In case anyone was wondering, I went to bed before finishing my theatre paper the other night, but at least I had 4500 words. Over the past two days I’ve been adding to it, and I can confidently say that aside from a conclusion, I am done with it at ~5600 words. And of course, the syllabus was revised so that it’s no longer due on Thursday but a week from Thursday, after history and poli sci papers…so joke’s on me, I guess.
I did, however, condense that paper into a ten-minute version and presented it to my class today. There are seven of us in the class, so we each got ten minutes to presentation, followed up by one question from a prescribed class member, and then open discussion. I was the second to present, which was great since I hate waiting; I’d much rather get it over with and then have a much longer sigh of relief. My presentation itself went fair; I hadn’t really planned it much, but instead of writing out a script, I just had the document open on my iPad, and scrolled through it, pulling out points in the order which I wanted to share them. I riffed off the ideas and focused on making eye contact with others while I spoke. For some reason, this makes me feel like people are actually listening to me and not staring through me or imagining that I’m someone else, or a sandwich if they’re hungry. A lot of “ums” and “uhs” but I got the job done in under ten minutes.
I wasn’t really sure what my prescribed class question would be, but it ended up being a good one. I can’t remember the exact wording of the question – it was something about whether the playwright actually believed in seances at that point in his life or if he was poking fun at it – but the one who asked also noted that they’ve sensed a theme of fraud in my work.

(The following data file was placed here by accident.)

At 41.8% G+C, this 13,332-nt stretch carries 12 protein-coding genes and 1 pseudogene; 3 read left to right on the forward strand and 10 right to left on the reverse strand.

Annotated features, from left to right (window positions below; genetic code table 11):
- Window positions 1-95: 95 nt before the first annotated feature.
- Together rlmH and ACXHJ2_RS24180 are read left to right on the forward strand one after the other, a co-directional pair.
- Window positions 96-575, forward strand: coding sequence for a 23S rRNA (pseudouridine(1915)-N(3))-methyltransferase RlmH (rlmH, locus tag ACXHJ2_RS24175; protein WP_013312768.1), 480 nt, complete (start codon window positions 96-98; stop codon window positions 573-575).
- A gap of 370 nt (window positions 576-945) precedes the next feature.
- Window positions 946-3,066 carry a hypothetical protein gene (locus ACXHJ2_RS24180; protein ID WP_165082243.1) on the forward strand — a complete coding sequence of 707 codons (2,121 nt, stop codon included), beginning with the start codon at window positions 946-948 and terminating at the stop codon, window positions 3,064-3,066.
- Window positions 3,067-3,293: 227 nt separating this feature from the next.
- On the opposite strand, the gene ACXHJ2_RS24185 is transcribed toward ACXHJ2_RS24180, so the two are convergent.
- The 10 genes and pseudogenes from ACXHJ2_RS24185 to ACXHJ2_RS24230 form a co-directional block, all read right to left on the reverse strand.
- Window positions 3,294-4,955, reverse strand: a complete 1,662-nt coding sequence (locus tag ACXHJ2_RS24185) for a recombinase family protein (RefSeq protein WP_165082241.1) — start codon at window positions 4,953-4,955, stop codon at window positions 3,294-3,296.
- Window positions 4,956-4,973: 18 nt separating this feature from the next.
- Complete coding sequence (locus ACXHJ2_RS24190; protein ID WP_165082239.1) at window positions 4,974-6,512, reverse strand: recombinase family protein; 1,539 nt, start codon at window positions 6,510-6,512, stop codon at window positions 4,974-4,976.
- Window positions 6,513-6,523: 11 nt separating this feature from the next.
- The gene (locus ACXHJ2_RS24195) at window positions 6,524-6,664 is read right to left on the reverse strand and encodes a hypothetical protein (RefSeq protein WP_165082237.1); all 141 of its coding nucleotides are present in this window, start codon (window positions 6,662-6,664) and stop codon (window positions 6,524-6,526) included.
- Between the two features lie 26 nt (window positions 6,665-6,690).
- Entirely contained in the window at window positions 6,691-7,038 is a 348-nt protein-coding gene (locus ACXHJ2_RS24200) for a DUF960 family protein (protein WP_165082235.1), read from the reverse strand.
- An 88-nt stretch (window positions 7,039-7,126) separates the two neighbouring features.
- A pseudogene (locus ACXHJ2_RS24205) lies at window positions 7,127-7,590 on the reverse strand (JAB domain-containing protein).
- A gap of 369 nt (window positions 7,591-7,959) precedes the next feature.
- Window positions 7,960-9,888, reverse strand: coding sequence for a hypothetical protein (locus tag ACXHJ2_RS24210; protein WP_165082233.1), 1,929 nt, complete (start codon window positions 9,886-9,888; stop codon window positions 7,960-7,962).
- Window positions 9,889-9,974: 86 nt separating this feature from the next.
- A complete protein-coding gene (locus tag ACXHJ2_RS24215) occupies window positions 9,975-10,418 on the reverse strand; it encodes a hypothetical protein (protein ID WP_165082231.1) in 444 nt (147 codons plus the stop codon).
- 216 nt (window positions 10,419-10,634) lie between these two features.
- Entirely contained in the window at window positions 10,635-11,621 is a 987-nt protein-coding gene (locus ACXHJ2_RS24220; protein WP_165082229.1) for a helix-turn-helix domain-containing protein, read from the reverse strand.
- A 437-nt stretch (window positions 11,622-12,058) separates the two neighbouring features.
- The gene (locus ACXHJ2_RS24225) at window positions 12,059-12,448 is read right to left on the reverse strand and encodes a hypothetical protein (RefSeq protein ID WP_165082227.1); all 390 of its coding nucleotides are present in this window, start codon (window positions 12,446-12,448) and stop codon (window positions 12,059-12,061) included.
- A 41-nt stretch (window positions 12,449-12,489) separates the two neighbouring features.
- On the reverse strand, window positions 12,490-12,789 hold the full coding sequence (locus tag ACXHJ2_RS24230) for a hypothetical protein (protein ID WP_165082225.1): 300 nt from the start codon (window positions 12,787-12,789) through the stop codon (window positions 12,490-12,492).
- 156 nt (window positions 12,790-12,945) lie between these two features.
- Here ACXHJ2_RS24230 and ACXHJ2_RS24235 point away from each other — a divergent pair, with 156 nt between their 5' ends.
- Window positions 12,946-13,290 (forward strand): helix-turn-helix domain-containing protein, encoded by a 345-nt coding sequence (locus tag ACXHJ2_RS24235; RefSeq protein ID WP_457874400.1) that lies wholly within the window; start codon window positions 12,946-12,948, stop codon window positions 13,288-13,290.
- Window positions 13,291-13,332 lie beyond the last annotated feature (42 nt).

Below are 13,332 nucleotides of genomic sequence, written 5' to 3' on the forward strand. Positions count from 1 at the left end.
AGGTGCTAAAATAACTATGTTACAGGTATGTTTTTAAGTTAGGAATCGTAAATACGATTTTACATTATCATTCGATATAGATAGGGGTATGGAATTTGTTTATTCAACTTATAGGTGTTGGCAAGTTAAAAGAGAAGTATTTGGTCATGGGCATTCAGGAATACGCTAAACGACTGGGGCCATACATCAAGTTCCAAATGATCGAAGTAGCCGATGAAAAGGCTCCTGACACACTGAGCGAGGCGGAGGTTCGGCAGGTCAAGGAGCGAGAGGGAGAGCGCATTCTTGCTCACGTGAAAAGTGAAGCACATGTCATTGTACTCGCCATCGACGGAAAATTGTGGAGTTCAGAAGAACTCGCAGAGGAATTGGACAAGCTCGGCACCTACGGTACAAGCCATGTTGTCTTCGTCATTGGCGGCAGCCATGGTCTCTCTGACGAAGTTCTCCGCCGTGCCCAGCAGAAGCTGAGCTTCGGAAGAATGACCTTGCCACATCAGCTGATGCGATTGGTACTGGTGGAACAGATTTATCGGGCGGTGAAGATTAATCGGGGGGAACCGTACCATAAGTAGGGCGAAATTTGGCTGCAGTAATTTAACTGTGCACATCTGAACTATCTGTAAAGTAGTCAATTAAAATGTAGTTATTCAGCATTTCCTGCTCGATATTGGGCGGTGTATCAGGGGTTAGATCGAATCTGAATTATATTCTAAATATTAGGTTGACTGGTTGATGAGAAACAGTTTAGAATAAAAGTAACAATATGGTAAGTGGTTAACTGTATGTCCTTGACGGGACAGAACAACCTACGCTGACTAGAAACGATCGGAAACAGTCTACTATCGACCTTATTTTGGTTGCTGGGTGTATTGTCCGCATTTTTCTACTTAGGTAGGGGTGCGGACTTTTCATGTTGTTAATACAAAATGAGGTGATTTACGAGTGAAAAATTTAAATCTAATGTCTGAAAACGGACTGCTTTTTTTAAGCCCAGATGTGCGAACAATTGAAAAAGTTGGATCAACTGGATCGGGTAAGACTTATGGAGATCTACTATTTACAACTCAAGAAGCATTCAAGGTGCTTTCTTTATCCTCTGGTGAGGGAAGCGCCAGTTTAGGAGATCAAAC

My gut reaction was, are you calling me fake? But then, since I realized that my paper actually was about fraud, I was like…oh, you’ve got a point.
Last semester, I wrote and presented a paper on street gambling, and today, I spoke about mediumship and seances. So after hearing that, I could see how the connection could be made.
Honestly, hearing that was…strangely comforting, in a way.
Someone actually used my work to point out something that I’m interested in that I had never thought about before.
Before today, I never thought of myself as someone with a particular interest in this topic, but now that I think more about it, it seems true. One of the things that draws me to theatre and performance as well as headlines in the news are scandals and the question of “is this really going on? what is the meaning of this? WHY?” Goodness knows, I never make things easy for myself, and I am always up for a challenge. I love a good mystery and delight in solving mysteries of my own, which I’ve actually done. Part of my inspiration for a research project comes from…”there’s gotta be more there. And I’m going to find it.” I suppose you could say that about many other researchers, but for me, when I want to get to the bottom of something, I just fucking go for it until I find it, and if I can’t, I die a little inside.
This reminds me of one of my favorite lines from a favorite play of mine, Bluebeard by Charles Ludlam; in a contemporary theatre course as an undergrad at UMass, I got to play the role of Mrs. Maggot, and took great pleasure in saying one of my final lines in the play: “Women want an answer!” My inner sassy black lady came out in that performance, and I guess that she might be my spirit animal. Sort of like Loni Love, or Leslie Jones, or Loretta Devine, or even Sheneneh Jenkins.
But not Madea. Never Madea.
Anyway, where was I? Oh yes…there’s something about frauds and cons and scandals that just lights my fire. If there’s a dead body, a love affair, a mysterious inscription, or any sort of deception, I’m there; but the performance of performance just makes me sizzle inside.
So, in conclusion…I could live with that. I could be “the fraud guy.” I kind of like that.
And to my friend: thank you for helping me discover something new about myself.